I have been asked many times what we do and what we use with the children for their devotional times with the Lord. Ahhh! Doing devotionals with the children can be very, very trying!
Family Devotions – Fail!
We used to do our Family Devotions once a week. Honestly, it was a t-o-r-t-u-r-e! Why? Well, firstly, it is just not in our natural inclination to want to pray and worship God. And then to rally small, young children to do it with joy was stretching it a long bit! So we had long faces, bored faces and stressed faces instead of joyful faces, worshipful faces! And this was for a 15 minute session. So guess what? We gave up.
Then, prompted by the Holy Spirit, we would re-start and then give up, re-start and then give up. It was awful and we felt guilty that we just couldn’t get it to work.
For the Older Children
– Student of the Word Curriculum
To encourage you, the good news is that we are now doing our devotions much more consistently and with a purpose! But it only started and clicked together when we started using our Student of the Word (SOW) curriculum in our Homeschool. This may sound like a plug for the curriculum but we ought to give credit where credit is due. 🙂
So now, we start our school day with a session on the assigned chapters for the week, learning to outline the main topics covered, then studying the chosen topic, character and end with a commentary and summary of what we had learn. These are laid out in SOW’s Scope & Sequence.
We used SOW for our older children when they were 5.5 and 7.5 years old. It really has been a God-send because not only are we (the parents!) forced to be consistent when we link it to school, but more importantly, the children are learning how to dig into the Bible on their own from a very early age. They don’t just sit there and listen to us read something from a devotional and space out. They are required to think.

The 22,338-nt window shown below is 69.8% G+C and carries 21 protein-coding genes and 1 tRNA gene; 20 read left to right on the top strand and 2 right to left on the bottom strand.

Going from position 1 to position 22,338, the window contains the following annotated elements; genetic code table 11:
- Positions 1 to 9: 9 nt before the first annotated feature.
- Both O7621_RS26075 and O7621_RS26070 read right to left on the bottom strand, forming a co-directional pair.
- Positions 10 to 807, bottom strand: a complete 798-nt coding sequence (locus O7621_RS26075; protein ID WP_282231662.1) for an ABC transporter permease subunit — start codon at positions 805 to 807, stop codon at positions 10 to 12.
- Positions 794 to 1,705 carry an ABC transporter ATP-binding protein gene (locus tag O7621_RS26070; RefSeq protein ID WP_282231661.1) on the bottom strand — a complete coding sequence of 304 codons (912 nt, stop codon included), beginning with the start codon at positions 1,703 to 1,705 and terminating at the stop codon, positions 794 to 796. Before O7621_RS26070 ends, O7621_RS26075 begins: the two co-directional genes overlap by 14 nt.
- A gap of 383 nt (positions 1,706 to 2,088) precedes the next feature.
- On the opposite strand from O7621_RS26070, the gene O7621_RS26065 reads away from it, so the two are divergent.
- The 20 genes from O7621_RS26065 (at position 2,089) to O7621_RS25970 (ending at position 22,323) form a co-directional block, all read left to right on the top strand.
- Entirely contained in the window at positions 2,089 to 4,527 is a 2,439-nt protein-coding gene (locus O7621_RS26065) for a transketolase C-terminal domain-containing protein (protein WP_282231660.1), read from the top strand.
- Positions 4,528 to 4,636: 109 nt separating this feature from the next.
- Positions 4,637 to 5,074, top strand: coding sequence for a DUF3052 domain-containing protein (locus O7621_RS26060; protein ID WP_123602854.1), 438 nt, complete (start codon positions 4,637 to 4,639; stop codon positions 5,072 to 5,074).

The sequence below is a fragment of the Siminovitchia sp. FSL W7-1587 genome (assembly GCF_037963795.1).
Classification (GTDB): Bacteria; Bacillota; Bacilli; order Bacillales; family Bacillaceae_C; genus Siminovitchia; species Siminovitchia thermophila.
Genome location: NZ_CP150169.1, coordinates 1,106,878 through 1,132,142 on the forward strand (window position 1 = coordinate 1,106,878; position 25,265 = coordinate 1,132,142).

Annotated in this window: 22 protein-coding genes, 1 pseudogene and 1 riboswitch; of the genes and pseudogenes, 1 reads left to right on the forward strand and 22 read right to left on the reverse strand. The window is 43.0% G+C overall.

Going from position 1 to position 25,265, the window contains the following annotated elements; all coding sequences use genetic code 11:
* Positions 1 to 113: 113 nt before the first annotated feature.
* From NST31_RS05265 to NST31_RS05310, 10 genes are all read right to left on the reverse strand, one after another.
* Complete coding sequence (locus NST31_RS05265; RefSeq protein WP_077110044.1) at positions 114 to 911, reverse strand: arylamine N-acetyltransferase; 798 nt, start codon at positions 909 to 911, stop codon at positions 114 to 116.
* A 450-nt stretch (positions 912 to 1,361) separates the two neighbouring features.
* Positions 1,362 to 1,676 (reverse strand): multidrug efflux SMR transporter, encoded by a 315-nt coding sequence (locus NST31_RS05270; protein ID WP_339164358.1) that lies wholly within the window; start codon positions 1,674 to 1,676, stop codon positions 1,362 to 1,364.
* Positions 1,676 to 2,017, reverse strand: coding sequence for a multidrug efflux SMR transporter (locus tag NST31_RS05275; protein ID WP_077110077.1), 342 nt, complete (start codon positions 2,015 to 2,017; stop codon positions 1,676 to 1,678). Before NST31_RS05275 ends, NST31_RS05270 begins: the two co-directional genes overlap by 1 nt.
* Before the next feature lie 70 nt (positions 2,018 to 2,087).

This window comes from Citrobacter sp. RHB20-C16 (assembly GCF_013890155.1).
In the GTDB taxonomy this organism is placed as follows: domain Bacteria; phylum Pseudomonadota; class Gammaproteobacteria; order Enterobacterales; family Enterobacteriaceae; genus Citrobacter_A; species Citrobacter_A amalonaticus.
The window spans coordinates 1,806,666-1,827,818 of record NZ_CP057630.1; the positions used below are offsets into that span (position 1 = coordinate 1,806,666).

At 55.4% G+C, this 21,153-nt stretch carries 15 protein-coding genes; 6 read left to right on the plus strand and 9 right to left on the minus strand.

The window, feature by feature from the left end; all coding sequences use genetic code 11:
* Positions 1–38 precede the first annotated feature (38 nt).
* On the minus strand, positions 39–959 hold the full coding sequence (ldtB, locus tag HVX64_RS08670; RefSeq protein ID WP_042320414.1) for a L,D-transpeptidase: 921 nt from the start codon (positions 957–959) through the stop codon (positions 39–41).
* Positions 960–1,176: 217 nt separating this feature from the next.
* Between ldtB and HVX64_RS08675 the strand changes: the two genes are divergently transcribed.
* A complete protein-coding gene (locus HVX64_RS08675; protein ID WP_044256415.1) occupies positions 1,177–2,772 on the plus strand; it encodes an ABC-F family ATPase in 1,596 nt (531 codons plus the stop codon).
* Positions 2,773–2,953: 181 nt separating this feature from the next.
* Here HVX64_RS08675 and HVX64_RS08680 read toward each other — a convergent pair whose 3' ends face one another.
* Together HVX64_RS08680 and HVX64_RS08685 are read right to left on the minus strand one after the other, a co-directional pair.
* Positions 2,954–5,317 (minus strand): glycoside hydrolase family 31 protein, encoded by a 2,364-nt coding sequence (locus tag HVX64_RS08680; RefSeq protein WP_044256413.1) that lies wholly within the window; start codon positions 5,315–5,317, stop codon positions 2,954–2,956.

No more sour faces?
Do we still have sulky faces and bored faces? Of course! 😀
But the fruit we reap is wonderful especially when you read what they had written. They often surprise us with their understanding and perception of what is covered in the Bible. Many who have used SOW also have said the same thing of their children so I know this is true not just for our family.
RELATED POSTS :
How we use Student of the Word Curriculum in our Homeschool
I Love SOW
For the Younger Children
Now what about the younger children? Do we ignore them until they are able to join in the older ones? Not at all. They can actually join the SOW programme from Kindergarten age (6 years old) but I have found that it is more effective for me to take them through the Bible by concentrating on the Bible stories first. To get them familiar with the stories.
– From toddler age and above
Currently, we use Bible Story Coloring Pages by Gospel Light. What I like is that it allows you to legally reproduce the pages for personal use. No violation of copyright laws here! I have also used Shirley Dobson’s My Bible Colouring Book at this stage. A free downloadable resource are pages from Calvary Chapel.